• Legacy Character: The Sword of Ditto is a title granted to the hero who picks up the legendary sword at the beginning of each adventure.
  • Man on Fire: Suffering fire damage will decrease your HP over time. Rolling around a lot will cause the "Burning" status to go away more quickly.
  • Mirror Match: At the end of a Toy Dungeon, you'll face a Fallen Sword who can use the Toys of Legend just like you.
  • Only the Worthy May Pass: Most story-important dungeons are level-locked, and won't open until you've earned enough experience to let yourself in.
    • The trials themselves are a civilization-spanning set of standardized tests to determine who gets into the upper class. This did not end well.
  • Precision-Guided Boomerang: The Vinyl Frisbee can be thrown at enemies and returned to the Sword in mid-flight with the tap of a button.
  • The Quiet One: One of the Badges you can find is the trope name, turning the next Sword into a mouse.
  • Respawning Enemies: Normally, enemies only respawn in the overworld after you leave an area and return to it, but if you enter a dungeon with the "Lazarus" modifier, they'll respawn there, too.
  • Space Whale: The fortune deity Serendipity appears as one, and the fountains dedicated to them are also shaped like whales.
  • Spin Attack: Equipping the Snake or Helicopter stickers gives you a spinning sword attack.
  • Story Breadcrumbs: You can randomly find 52 Tablets from Arcadia in any chest out in the world that describe how the world got to the Eternal Recurrence of Mormo vs Sword.
  • Timed Mission: In the original version of the game, you had four days to gather as many items as you can find and destroy both of Mormo's anchors before the final showdown. Time doesn't pass when you're in town or in a dungeon. The appropriately-named "Timeless Update" dropped this time limit.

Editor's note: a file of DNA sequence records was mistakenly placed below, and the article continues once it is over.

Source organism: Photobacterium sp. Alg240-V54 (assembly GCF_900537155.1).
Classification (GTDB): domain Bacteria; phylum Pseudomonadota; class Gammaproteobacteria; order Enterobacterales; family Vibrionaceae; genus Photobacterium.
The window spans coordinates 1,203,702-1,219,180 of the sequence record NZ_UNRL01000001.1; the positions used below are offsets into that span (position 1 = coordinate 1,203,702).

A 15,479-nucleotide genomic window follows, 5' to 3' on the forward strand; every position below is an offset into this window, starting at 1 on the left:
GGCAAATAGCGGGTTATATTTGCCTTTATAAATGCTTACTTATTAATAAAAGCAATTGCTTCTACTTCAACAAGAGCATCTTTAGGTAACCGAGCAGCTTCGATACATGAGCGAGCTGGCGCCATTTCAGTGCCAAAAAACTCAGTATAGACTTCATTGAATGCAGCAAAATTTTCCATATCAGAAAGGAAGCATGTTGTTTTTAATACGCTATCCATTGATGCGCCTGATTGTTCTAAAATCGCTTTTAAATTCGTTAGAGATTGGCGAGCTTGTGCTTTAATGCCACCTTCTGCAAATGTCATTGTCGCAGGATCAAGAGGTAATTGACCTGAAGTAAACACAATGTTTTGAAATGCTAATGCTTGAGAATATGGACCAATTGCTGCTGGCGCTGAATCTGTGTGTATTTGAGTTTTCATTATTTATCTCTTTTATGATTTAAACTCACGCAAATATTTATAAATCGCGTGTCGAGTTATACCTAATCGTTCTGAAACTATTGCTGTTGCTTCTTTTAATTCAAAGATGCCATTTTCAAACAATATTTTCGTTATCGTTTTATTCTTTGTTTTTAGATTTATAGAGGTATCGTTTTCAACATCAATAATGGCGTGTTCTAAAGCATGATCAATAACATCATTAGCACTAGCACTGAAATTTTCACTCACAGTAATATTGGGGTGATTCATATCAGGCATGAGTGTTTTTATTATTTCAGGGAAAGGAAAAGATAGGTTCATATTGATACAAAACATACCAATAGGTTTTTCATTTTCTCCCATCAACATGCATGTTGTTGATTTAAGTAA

• One of Mormo's curses reinstates the time limit.
  • Tomato in the Mirror: In the true ending, it's revealed that the player character is not just the spirit of the Sword. They are Fate, the God-Emperor who screwed everything up.
  • Warp Whistle: The Travel Kazoo takes you anywhere on the island with a Kazoo statue.
  • Wham Episode: YOU are the Big Bad. Specifically, you (the guardian spirit of the sword) are the idiot who designed the oppressive Grading system that segregated Arcadian civilization and drove it into the ground. Mormo and Puku were brainwashing you with a simulation into realizing what you have done by making you go through your own version of the trials with centuries-long consequences, so you could fix your mistake before the entire world is nuked. They give you a proper final boss fight, but it represents your willingness to earn victory yourself instead of making children do all your work.